Criticism & a Critical-Spirit


Proverbs 18:21 – Death and life are in the power of the tongue: and they that love it shall eat the fruit thereof.

Exercising wisdom, when it comes to our communication with each other is extremely important; and if not exercised can lead to multiple problems, issues, anger, hurt feelings, tears and it will take much time to heal those wounds, if the wounds ever heal at all. A critical spirit in a man’s soul, manifested to others through the use of his tongue, can be a very destructive, debilitating, and discouraging tool used by Satan to bring down others and do much damage to them, to those around them, and the cause of Christ.

Fires don’t start out big and destructive. Fires start out small but have tremendous potential for destruction. So too are the words we say with our tongues. The tongue is a small part of our body, but it can cause tremendous havoc and problems for us and for the innocent people around us. (James 3:5-6 – Even so the tongue is a little member, and boasteth great things. Behold, how great a matter a little fire kindleth! And the tongue is a fire, a world of iniquity: so is the tongue among our members, that it defileth the whole body, and setteth on fire the course of nature; and it is set on fire of hell.)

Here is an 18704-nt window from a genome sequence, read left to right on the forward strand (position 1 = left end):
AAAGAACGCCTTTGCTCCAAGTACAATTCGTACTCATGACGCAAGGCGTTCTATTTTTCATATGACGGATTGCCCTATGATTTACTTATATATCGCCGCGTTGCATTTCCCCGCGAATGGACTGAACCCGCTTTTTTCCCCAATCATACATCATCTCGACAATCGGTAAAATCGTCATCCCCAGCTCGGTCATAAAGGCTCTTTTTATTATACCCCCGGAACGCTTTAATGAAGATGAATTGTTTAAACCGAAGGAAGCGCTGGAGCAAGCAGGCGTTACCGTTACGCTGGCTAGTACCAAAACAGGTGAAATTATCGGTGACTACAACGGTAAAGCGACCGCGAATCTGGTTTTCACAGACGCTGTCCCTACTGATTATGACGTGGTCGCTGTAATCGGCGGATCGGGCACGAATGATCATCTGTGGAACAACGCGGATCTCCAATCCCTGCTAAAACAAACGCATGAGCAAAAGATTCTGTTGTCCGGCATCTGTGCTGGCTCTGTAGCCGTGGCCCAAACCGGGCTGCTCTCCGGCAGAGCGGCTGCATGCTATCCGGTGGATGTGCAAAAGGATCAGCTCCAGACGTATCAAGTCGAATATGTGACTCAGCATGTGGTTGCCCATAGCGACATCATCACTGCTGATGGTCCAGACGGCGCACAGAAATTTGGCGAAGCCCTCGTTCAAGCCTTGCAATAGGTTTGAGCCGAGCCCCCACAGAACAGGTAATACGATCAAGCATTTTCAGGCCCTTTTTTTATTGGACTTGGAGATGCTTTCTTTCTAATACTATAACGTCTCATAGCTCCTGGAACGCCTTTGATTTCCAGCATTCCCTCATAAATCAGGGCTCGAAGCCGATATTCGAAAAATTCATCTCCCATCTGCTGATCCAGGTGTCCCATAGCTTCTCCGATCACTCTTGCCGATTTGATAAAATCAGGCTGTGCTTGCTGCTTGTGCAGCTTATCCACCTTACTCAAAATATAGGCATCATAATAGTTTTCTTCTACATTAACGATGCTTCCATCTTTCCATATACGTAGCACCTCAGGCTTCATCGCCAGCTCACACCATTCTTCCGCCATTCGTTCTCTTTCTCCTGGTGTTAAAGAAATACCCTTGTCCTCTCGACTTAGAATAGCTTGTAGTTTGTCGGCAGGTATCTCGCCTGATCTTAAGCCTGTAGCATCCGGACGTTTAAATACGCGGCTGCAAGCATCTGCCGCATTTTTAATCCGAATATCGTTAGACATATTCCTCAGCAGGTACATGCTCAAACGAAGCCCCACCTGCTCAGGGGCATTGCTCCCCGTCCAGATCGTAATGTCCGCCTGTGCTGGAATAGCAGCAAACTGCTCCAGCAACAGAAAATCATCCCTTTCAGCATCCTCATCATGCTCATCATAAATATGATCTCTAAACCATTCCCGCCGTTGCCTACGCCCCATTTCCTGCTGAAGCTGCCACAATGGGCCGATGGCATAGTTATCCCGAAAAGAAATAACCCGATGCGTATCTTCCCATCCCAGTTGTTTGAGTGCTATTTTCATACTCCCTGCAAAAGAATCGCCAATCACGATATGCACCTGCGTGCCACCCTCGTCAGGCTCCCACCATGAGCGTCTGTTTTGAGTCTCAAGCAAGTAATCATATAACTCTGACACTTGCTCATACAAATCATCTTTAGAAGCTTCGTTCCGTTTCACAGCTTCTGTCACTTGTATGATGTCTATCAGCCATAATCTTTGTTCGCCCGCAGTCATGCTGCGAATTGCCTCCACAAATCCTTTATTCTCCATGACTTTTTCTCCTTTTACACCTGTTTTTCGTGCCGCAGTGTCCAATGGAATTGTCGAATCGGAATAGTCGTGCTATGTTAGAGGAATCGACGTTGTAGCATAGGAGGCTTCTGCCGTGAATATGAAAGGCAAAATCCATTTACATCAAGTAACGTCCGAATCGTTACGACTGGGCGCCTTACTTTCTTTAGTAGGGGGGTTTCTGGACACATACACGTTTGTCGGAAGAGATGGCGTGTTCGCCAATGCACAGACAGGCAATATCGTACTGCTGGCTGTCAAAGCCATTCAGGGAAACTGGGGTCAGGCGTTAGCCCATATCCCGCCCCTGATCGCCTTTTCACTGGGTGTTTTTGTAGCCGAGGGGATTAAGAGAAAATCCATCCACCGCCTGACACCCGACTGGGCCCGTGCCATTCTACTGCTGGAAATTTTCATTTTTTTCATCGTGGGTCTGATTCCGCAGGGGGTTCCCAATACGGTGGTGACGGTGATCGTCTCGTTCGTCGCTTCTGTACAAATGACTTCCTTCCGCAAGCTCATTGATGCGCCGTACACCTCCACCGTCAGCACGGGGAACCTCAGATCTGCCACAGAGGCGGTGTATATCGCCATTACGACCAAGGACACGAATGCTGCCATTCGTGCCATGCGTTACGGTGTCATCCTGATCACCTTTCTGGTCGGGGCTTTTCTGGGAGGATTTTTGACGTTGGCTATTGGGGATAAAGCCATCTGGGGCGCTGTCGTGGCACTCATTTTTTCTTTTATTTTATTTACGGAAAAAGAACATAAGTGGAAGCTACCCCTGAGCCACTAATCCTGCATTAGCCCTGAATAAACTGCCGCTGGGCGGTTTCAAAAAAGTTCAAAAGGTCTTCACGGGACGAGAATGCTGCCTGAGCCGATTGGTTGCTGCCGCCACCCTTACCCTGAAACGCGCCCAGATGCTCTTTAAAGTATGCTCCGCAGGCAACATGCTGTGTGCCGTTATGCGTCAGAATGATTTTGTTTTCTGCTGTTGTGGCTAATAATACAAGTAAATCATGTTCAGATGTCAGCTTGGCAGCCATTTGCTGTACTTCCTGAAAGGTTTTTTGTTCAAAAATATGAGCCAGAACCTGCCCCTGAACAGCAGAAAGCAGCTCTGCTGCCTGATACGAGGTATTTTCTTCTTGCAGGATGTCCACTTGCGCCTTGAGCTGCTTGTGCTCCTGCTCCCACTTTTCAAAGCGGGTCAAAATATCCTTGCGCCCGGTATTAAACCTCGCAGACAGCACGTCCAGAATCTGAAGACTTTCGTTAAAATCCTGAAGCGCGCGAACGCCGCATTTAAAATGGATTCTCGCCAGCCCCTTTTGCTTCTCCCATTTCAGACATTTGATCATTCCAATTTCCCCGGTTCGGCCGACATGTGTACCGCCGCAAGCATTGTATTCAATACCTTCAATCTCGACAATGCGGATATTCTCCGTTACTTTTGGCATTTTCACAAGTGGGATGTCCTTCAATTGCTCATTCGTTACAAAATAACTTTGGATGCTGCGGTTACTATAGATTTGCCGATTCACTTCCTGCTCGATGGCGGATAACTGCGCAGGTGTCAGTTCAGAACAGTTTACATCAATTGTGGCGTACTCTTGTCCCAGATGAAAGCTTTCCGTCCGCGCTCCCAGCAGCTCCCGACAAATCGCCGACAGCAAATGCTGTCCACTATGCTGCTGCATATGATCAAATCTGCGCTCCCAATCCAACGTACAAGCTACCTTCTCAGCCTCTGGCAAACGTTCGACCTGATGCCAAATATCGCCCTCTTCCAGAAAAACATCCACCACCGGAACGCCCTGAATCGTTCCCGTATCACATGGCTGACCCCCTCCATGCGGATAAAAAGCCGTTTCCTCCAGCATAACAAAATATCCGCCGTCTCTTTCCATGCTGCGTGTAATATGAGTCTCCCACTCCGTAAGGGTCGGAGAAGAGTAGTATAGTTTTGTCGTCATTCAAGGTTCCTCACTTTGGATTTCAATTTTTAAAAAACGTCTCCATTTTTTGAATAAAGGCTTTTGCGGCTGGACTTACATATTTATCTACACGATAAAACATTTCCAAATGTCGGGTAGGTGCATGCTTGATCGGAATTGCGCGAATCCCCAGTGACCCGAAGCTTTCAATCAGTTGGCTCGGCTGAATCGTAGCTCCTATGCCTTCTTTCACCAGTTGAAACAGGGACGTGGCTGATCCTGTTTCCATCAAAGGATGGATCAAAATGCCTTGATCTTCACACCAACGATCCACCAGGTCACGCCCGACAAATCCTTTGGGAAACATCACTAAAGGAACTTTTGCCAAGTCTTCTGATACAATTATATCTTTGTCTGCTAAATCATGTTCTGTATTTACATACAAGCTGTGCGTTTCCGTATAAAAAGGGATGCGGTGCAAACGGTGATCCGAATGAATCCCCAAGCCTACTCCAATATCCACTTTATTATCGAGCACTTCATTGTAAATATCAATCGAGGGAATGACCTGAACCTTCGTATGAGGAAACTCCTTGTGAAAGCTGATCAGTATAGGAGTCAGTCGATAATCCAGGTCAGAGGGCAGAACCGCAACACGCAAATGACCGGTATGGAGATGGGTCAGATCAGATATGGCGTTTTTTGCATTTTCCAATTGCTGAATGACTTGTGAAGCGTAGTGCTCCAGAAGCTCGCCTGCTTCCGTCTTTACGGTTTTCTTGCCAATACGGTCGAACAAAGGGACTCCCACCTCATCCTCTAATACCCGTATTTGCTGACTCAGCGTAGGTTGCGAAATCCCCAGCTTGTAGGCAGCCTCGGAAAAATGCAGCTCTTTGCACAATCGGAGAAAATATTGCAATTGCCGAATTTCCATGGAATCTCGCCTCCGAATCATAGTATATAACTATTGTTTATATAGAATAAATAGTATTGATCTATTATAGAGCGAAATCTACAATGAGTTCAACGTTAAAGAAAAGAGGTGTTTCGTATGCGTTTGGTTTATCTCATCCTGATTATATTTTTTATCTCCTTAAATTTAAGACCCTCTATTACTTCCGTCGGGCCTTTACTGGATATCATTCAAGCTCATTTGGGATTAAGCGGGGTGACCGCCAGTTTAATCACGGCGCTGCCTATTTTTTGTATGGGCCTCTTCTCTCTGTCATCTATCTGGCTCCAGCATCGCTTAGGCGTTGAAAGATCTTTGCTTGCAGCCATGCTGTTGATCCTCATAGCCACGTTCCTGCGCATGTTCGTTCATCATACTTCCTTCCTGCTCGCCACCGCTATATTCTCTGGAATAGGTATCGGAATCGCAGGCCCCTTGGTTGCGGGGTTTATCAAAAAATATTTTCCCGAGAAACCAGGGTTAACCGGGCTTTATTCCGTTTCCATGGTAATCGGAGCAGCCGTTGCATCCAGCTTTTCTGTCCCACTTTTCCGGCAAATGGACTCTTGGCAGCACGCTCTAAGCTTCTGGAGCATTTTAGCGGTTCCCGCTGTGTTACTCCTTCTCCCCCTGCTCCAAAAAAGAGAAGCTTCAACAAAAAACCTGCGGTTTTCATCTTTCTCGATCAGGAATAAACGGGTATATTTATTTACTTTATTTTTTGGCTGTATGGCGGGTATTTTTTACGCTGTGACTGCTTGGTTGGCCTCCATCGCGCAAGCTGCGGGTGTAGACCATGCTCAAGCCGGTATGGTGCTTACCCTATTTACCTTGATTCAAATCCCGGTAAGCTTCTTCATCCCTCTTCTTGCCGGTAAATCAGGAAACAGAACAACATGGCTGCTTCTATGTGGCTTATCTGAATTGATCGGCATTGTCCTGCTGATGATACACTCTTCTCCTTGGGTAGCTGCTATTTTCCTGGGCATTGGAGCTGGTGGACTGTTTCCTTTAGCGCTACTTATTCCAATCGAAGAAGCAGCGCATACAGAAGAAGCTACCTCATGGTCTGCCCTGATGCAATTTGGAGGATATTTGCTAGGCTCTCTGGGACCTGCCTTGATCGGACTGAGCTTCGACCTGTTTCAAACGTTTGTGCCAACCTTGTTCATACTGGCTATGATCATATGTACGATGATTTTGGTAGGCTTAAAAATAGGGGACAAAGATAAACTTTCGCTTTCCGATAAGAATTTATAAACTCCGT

The Bible says in Proverbs 18:21 that we will eat the fruit of our tongue. That fruit could be sweet and good to the soul or it could be bitter and heart wrenching to our soul, but we will eventually eat the fruit of our tongue one way or the other. What kind of fruit is your tongue producing? Does your tongue, or your speech, or your words have a good reputation or a bad reputation? Is a critical spirit behind your words or is there an encouraging spirit behind your words?

The untamed tongue gives ample opportunity to sin. Solomon tells us in Proverbs, the more you talk the more chances you have to sin, (Proverbs 10:19 – In the multitude of words there wanteth not sin: but he that refraineth his lips is wise.) but the less you talk the less chance you have to sin (Proverbs 13:3 -He that keepeth his mouth keepeth his life: but he that openeth wide his lips shall have destruction.) – So, watch your words, control the content of your speech, and watch for a critical spirit as you communicate with others.